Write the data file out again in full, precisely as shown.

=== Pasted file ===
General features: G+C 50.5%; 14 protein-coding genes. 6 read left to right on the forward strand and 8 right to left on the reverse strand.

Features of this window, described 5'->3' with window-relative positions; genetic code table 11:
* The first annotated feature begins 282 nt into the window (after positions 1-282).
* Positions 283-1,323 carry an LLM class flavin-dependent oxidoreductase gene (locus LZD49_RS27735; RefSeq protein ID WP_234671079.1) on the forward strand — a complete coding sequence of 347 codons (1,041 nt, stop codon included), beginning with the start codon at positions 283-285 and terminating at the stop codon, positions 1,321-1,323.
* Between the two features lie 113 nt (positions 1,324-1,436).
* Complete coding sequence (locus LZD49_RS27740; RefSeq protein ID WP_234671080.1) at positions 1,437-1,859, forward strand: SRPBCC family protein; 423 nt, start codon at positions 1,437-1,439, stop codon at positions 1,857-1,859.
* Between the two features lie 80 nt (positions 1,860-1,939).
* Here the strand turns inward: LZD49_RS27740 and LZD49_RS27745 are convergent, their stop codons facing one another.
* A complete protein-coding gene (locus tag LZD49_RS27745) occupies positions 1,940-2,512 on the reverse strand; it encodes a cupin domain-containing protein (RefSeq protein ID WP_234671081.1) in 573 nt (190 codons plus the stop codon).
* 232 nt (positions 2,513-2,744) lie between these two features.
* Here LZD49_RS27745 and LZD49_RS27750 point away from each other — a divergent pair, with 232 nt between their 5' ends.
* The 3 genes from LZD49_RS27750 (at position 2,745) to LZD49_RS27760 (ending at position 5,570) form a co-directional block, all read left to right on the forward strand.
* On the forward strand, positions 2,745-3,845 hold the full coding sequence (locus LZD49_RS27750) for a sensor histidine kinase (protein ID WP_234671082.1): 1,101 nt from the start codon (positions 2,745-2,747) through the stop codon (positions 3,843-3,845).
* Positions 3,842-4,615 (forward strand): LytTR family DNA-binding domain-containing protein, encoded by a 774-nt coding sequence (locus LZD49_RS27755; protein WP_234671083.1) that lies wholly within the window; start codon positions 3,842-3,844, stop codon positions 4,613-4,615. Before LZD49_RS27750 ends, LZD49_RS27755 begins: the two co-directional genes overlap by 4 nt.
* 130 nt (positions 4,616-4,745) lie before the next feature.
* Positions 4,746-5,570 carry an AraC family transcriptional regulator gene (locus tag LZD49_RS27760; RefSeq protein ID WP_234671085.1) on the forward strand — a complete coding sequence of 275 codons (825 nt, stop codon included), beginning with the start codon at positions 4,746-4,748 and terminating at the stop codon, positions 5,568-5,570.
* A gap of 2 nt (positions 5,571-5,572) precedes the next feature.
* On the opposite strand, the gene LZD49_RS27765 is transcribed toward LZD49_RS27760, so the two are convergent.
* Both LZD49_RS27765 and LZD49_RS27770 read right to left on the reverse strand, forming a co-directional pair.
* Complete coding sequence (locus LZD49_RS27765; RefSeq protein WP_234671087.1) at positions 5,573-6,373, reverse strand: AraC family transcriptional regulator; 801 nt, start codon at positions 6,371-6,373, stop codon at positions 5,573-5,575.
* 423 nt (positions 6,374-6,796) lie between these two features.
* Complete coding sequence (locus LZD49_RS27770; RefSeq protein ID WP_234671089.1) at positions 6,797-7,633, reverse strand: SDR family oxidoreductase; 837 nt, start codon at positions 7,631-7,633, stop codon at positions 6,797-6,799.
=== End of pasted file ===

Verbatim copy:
General features: G+C 50.5%; 14 protein-coding genes. 6 read left to right on the forward strand and 8 right to left on the reverse strand.

Features of this window, described 5'->3' with window-relative positions; genetic code table 11:
* The first annotated feature begins 282 nt into the window (after positions 1-282).
* Positions 283-1,323 carry an LLM class flavin-dependent oxidoreductase gene (locus LZD49_RS27735; RefSeq protein ID WP_234671079.1) on the forward strand — a complete coding sequence of 347 codons (1,041 nt, stop codon included), beginning with the start codon at positions 283-285 and terminating at the stop codon, positions 1,321-1,323.
* Between the two features lie 113 nt (positions 1,324-1,436).
* Complete coding sequence (locus LZD49_RS27740; RefSeq protein ID WP_234671080.1) at positions 1,437-1,859, forward strand: SRPBCC family protein; 423 nt, start codon at positions 1,437-1,439, stop codon at positions 1,857-1,859.
* Between the two features lie 80 nt (positions 1,860-1,939).
* Here the strand turns inward: LZD49_RS27740 and LZD49_RS27745 are convergent, their stop codons facing one another.
* A complete protein-coding gene (locus tag LZD49_RS27745) occupies positions 1,940-2,512 on the reverse strand; it encodes a cupin domain-containing protein (RefSeq protein ID WP_234671081.1) in 573 nt (190 codons plus the stop codon).
* 232 nt (positions 2,513-2,744) lie between these two features.
* Here LZD49_RS27745 and LZD49_RS27750 point away from each other — a divergent pair, with 232 nt between their 5' ends.
* The 3 genes from LZD49_RS27750 (at position 2,745) to LZD49_RS27760 (ending at position 5,570) form a co-directional block, all read left to right on the forward strand.
* On the forward strand, positions 2,745-3,845 hold the full coding sequence (locus LZD49_RS27750) for a sensor histidine kinase (protein ID WP_234671082.1): 1,101 nt from the start codon (positions 2,745-2,747) through the stop codon (positions 3,843-3,845).
* Positions 3,842-4,615 (forward strand): LytTR family DNA-binding domain-containing protein, encoded by a 774-nt coding sequence (locus LZD49_RS27755; protein WP_234671083.1) that lies wholly within the window; start codon positions 3,842-3,844, stop codon positions 4,613-4,615. Before LZD49_RS27750 ends, LZD49_RS27755 begins: the two co-directional genes overlap by 4 nt.
* 130 nt (positions 4,616-4,745) lie before the next feature.
* Positions 4,746-5,570 carry an AraC family transcriptional regulator gene (locus tag LZD49_RS27760; RefSeq protein ID WP_234671085.1) on the forward strand — a complete coding sequence of 275 codons (825 nt, stop codon included), beginning with the start codon at positions 4,746-4,748 and terminating at the stop codon, positions 5,568-5,570.
* A gap of 2 nt (positions 5,571-5,572) precedes the next feature.
* On the opposite strand, the gene LZD49_RS27765 is transcribed toward LZD49_RS27760, so the two are convergent.
* Both LZD49_RS27765 and LZD49_RS27770 read right to left on the reverse strand, forming a co-directional pair.
* Complete coding sequence (locus LZD49_RS27765; RefSeq protein WP_234671087.1) at positions 5,573-6,373, reverse strand: AraC family transcriptional regulator; 801 nt, start codon at positions 6,371-6,373, stop codon at positions 5,573-5,575.
* 423 nt (positions 6,374-6,796) lie between these two features.
* Complete coding sequence (locus LZD49_RS27770; RefSeq protein ID WP_234671089.1) at positions 6,797-7,633, reverse strand: SDR family oxidoreductase; 837 nt, start codon at positions 7,631-7,633, stop codon at positions 6,797-6,799.